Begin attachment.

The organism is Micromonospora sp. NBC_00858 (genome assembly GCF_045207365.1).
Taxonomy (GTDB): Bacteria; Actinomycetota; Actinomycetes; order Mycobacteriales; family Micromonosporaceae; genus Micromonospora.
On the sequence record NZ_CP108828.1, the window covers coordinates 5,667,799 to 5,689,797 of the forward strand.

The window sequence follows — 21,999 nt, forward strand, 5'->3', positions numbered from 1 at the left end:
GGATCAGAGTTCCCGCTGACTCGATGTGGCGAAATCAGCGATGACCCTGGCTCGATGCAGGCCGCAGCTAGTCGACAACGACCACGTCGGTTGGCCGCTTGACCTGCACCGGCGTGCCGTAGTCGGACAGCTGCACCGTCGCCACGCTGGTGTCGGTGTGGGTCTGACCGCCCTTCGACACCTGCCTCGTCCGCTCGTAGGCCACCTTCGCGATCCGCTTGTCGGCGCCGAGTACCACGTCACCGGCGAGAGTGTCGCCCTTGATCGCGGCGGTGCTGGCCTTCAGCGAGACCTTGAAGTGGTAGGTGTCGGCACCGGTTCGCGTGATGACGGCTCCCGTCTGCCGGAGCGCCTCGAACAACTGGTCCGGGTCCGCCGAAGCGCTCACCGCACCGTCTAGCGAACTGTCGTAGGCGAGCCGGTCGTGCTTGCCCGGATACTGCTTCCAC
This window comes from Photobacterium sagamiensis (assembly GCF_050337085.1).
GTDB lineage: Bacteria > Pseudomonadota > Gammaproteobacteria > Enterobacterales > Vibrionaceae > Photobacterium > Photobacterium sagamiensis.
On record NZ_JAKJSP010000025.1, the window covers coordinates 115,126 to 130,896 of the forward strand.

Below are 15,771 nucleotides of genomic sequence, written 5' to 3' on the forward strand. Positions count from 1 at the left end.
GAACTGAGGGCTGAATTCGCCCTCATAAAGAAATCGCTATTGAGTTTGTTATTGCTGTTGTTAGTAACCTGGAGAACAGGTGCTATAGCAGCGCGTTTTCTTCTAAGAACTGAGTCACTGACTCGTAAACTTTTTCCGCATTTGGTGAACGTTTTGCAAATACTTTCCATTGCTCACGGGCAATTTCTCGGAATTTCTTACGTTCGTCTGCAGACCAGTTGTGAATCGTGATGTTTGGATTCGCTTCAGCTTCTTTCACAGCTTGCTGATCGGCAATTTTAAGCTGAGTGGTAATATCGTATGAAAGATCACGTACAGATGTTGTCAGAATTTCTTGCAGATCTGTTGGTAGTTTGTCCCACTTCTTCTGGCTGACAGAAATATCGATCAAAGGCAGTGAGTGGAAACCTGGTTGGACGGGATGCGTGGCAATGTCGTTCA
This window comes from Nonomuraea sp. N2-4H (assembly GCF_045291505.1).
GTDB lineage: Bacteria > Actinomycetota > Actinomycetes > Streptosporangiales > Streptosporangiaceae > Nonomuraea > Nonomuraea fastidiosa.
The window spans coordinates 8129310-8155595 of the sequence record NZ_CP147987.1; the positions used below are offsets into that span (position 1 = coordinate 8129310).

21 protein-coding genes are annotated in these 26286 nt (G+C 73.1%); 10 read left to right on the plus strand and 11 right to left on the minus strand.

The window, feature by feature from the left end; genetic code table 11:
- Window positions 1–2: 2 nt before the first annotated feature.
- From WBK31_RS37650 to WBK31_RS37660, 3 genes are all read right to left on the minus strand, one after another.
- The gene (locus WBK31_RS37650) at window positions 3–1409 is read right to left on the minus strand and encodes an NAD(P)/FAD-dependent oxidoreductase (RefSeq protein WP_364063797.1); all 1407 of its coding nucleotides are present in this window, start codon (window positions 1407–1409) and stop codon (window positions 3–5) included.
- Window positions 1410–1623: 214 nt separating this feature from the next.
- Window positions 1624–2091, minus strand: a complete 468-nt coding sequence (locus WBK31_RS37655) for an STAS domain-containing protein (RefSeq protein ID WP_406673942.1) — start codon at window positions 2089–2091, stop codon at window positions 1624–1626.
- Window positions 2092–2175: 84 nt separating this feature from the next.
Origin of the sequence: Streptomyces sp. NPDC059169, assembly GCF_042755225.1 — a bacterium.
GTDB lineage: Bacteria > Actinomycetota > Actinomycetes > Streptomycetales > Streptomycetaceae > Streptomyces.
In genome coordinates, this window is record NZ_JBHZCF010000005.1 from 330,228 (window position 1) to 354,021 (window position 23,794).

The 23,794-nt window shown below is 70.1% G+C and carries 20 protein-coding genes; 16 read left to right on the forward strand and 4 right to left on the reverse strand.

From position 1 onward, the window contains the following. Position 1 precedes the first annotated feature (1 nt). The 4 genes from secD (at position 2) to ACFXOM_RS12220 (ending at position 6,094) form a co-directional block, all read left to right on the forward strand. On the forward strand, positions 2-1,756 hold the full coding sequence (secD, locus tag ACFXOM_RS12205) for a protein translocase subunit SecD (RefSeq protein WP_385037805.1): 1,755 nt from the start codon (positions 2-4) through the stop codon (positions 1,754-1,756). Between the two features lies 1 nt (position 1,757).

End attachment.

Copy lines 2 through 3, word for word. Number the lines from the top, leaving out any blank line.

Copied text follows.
Taxonomy (GTDB): Bacteria; Actinomycetota; Actinomycetes; order Mycobacteriales; family Micromonosporaceae; genus Micromonospora.
On the sequence record NZ_CP108828.1, the window covers coordinates 5,667,799 to 5,689,797 of the forward strand.